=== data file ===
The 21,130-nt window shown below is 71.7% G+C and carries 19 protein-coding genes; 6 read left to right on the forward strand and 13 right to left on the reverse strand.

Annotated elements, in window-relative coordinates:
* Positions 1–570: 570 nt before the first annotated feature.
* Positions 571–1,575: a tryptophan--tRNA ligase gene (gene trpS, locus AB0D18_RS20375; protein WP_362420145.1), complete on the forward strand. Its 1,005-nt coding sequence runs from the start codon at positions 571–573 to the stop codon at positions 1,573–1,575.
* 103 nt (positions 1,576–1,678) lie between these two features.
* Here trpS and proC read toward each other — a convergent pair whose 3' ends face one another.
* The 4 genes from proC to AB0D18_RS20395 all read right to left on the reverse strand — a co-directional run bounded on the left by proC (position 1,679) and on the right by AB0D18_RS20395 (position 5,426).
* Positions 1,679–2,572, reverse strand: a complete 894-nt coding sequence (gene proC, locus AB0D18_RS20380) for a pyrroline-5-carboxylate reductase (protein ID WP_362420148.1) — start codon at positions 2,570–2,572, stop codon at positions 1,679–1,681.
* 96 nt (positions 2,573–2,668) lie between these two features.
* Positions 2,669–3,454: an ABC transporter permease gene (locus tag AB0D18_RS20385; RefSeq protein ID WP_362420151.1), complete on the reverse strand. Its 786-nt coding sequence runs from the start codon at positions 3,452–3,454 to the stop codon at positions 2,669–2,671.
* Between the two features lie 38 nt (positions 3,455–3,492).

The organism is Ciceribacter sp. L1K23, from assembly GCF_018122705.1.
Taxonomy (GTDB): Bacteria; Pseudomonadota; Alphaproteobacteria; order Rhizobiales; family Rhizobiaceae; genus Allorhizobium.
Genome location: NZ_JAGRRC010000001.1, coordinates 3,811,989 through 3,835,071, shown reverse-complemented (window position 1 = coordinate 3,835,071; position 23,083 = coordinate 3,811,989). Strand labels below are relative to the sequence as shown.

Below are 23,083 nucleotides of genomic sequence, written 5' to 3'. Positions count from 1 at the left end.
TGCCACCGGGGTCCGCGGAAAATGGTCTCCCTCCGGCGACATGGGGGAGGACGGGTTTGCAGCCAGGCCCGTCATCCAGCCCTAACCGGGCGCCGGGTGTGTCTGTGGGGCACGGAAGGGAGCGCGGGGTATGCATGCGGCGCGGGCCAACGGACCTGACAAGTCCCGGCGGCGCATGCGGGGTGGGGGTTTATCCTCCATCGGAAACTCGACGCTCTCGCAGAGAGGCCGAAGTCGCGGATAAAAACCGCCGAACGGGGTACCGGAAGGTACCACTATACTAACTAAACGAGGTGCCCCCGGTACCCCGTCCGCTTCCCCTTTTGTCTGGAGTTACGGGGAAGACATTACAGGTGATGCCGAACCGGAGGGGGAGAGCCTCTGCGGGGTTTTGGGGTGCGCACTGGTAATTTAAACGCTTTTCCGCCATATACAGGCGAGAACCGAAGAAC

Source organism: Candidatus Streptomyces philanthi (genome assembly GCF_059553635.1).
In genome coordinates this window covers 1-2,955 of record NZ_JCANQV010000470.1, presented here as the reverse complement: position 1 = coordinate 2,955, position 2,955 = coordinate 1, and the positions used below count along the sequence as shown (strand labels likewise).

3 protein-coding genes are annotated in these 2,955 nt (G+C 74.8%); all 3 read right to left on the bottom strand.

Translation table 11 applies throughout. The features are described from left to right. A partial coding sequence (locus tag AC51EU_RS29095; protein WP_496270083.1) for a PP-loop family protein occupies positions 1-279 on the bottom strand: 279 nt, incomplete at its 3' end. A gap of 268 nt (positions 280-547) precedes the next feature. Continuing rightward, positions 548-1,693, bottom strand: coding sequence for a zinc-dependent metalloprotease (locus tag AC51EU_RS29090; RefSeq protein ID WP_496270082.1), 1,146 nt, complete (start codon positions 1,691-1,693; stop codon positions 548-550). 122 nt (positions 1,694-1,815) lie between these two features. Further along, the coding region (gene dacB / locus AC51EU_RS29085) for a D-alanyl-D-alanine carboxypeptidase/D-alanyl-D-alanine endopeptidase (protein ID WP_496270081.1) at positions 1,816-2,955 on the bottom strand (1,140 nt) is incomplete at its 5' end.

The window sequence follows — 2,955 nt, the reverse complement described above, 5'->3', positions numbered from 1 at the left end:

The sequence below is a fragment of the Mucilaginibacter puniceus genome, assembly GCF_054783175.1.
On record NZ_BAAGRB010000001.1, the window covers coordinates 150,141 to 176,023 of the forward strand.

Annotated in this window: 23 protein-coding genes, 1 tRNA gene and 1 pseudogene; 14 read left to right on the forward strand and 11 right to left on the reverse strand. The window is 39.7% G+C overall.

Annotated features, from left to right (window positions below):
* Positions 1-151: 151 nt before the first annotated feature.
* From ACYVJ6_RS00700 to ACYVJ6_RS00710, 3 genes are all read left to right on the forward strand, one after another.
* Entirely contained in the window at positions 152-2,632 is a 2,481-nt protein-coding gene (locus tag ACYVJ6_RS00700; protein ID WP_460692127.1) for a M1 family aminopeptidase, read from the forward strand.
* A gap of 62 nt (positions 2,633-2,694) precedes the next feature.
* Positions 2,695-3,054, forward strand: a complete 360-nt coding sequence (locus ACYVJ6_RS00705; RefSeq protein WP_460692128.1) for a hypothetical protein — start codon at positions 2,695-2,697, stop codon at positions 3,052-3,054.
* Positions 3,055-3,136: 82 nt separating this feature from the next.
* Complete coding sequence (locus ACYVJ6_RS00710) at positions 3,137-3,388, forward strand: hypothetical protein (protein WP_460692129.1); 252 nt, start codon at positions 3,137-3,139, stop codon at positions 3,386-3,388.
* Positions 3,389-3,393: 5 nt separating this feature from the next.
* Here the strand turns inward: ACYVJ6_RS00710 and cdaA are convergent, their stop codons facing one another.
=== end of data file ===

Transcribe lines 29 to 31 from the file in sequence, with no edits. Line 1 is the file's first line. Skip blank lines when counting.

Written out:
* A gap of 62 nt (positions 2,633-2,694) precedes the next feature.
* Positions 2,695-3,054, forward strand: a complete 360-nt coding sequence (locus ACYVJ6_RS00705; RefSeq protein WP_460692128.1) for a hypothetical protein — start codon at positions 2,695-2,697, stop codon at positions 3,052-3,054.
* Positions 3,055-3,136: 82 nt separating this feature from the next.